Is the start of the new decade pushing you to pursue a social cause? Worried about the bushfires and want to do something to help? Noticed that your local community is missing key services?

You might be considering starting a charity. That’s fantastic – charities have a huge impact on the public, provide help to people in need and build stronger communities. Many people look at the work that is being done (or not done) by charities and want to start their own.

Here’s some things to consider before you get the ball rolling.

What are you trying to achieve?

Purpose is at the core of the charitable sector. The purpose of an organisation is the reason why it exists, or its mission. Everything - including a charity’s funding, government recognition and activities – flows from its purpose. If you want to start a charity, you should have a clear purpose, and the ability to articulate your vision, goals and success markers.

The best purpose statements are usually brief and broad. For example:

  • “To provide for business regrowth and sustainability in bush fire affected areas”;
  • “To improve access to health care services in Western Melbourne”; or
  • “To research a cure for pancreatic cancer.”

Don’t worry about formalising the language – lawyers and consultants can help with that – just articulate what you want to achieve.

Is a new charity necessary to achieve this purpose?

With over 50 000 registered charities - not including the estimated 550 000 not-for-profit organisations that are not registered charities – there is a good chance an existing charity has a similar purpose to your proposed new charity. A little research on the ACNC Charity Register will help you assess whether you will be duplicating existing services or competing for limited funds against an established charity.

Given the establishment costs and the ongoing administrative burden of maintaining a charity, you don’t want to reinvent the wheel. Consider whether your resources might be better used to support an existing organisation.

That said, one of the strengths of this sector is its diversity and ability to provide tailored, local and unique responses to a broad range of social needs. We help new charities get established all the time that are working with overlooked individuals, meeting an unmet need or have an innovative way to achieve their purpose. If you’ve assessed existing offerings and have a unique value proposition, then keep reading.

Is your purpose a "charitable" purpose?

Your organisation’s eligibility for tax concessions will depend mainly on its purpose.

Only organisations that have charitable purposes can register as charities with the ACNC and receive charitable tax concessions. The Charities Act 2013 (Cth) lists charitable purposes, including advancing health, education, social or public welfare and religion.

Some charitable purposes, but not all (as well as some non-charitable purposes), also allow organisations to receive tax deductible donations from the public. This is valuable, as it improves your ability to attract donations and may also enable you to access certain government or philanthropic grants.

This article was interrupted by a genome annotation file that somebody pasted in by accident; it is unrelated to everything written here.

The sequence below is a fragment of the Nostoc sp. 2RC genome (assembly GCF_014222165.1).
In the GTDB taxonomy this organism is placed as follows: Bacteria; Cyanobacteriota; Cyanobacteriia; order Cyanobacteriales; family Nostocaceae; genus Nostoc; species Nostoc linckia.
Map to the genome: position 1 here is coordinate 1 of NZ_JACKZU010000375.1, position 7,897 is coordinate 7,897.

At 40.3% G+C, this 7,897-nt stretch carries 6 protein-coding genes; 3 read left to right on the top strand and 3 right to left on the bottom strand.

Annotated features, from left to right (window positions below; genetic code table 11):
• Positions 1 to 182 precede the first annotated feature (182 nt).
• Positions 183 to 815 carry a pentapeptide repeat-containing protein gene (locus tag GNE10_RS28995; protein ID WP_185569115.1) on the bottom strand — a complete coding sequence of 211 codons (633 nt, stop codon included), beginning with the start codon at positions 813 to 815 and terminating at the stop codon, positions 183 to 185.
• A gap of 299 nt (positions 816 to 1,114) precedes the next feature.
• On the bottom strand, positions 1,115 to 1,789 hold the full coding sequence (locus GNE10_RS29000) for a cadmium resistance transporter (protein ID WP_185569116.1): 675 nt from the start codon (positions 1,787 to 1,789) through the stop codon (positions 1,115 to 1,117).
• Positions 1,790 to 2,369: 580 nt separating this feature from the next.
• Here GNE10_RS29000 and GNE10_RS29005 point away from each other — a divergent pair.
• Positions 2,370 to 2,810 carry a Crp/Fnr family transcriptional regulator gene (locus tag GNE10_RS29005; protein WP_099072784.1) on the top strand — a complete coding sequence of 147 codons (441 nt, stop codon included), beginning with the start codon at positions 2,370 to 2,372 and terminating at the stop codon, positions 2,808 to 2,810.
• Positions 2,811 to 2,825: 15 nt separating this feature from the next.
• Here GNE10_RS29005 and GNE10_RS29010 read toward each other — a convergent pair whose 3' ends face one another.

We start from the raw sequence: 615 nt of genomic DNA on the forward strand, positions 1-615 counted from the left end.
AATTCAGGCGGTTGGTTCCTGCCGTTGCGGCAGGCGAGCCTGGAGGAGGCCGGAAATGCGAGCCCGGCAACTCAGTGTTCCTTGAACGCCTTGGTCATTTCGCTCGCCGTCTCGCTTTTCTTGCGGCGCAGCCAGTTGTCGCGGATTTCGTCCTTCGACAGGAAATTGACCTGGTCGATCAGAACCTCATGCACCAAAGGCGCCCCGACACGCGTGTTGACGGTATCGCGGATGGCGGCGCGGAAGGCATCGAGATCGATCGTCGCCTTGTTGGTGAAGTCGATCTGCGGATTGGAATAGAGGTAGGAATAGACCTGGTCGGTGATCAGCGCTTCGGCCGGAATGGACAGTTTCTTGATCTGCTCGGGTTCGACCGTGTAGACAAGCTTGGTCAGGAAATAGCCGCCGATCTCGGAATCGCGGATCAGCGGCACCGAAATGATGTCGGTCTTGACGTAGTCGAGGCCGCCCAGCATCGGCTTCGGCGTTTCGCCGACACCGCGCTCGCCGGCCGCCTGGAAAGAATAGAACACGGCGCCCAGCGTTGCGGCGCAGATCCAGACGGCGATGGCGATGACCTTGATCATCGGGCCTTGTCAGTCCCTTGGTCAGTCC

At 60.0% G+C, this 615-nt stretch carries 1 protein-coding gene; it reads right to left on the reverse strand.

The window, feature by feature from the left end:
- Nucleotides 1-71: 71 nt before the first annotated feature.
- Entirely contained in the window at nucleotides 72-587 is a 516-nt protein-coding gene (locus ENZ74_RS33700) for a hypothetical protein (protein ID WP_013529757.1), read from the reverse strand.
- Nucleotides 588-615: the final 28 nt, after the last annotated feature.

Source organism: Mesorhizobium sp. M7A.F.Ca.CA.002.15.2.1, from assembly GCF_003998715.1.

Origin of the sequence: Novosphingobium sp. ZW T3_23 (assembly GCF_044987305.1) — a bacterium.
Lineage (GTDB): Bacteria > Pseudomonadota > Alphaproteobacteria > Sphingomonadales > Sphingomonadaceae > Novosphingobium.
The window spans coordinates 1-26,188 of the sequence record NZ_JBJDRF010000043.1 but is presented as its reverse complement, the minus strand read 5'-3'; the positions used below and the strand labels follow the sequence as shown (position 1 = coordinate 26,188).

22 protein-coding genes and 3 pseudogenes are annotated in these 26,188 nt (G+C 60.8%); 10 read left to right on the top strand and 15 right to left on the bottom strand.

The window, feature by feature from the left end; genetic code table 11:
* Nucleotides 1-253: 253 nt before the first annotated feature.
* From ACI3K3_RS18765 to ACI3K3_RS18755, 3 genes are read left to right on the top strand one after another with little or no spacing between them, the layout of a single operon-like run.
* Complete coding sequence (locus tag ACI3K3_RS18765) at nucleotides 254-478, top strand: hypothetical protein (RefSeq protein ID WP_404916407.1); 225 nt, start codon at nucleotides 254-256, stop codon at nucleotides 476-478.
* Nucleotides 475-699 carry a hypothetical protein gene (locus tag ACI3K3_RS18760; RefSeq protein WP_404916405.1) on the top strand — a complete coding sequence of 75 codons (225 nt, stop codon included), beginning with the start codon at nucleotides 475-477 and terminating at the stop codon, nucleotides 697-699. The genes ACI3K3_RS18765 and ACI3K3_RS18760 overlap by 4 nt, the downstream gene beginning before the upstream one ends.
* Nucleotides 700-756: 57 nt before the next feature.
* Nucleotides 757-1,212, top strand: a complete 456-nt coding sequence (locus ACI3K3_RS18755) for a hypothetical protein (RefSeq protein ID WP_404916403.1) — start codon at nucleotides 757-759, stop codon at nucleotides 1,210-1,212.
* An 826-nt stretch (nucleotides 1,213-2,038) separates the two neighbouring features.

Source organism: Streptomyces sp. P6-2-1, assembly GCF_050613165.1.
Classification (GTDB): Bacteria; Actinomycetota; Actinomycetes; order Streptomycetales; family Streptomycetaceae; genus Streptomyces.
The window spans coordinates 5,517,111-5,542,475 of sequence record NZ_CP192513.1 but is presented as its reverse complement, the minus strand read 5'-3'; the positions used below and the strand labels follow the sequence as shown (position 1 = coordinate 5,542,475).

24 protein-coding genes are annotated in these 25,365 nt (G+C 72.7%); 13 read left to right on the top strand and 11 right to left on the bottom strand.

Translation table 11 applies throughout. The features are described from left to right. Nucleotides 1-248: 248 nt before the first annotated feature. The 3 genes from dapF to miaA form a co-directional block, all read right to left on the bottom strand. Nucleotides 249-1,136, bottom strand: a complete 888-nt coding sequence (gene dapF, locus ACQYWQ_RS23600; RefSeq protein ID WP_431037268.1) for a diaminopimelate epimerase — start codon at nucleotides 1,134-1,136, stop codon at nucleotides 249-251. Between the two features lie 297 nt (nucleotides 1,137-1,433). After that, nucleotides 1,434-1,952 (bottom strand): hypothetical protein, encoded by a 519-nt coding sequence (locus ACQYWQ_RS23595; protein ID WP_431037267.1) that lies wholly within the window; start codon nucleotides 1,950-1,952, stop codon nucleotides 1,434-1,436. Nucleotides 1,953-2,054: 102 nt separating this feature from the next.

Even if your purpose isn’t charitable, some ”mere” not-for-profits can still access income tax exemption and other tax concessions.

What structure will meet your needs?

The legal structure of a charity may seem a bit dull, but it has implications for how your charity is governed, its activities and who it reports to.

Broadly, charity structures fall into two groups - corporate entities (e.g companies or associations) and fundraising entities (i.e trusts and funds).

  • Corporate entities are good for charities that want to undertake activities, deliver services, hire staff and govern its own affairs. Organisations such as homeless shelters, schools and religious bodies fall into this group.
  • Fundraising entities are (as the name indicates) more for raising funds to direct towards a charitable purpose. Fundraising entities are generally less regulated than corporate, and are useful for fundraising to support another charity that will actually carry out the work. This includes private and corporate foundations and charitable trusts.

Show me the money

You have a great idea, a clear purpose, a unique value proposition and an idea of how to start – but without money, none of this will happen. All new organisations need to plan both their initial and ongoing funding. Depending on the size of your proposed operation it might be worth investing in expert strategic and business planning to understand what funding is available and how you can access it.

Traditionally, charities have relied on government, donations from individuals, corporate sponsorship and fundraising to keep the doors open. As these funding pools become more competitive, some charities are using commercial activities and social enterprises to fund their work.

Be realistic about what it will cost to start your charity, assess your funding sources and develop a plan to raise the necessary funds that will sustain your organisation beyond the start-up phase.

Next steps

Planning ahead and asking the hard questions early will set up your charity for success. Expert advice can help you to understand the tax concessions and endorsements you may be eligible for, avoid making extensive and complicated changes to your structure down the track and develop a realistic strategic and business plan for your charity.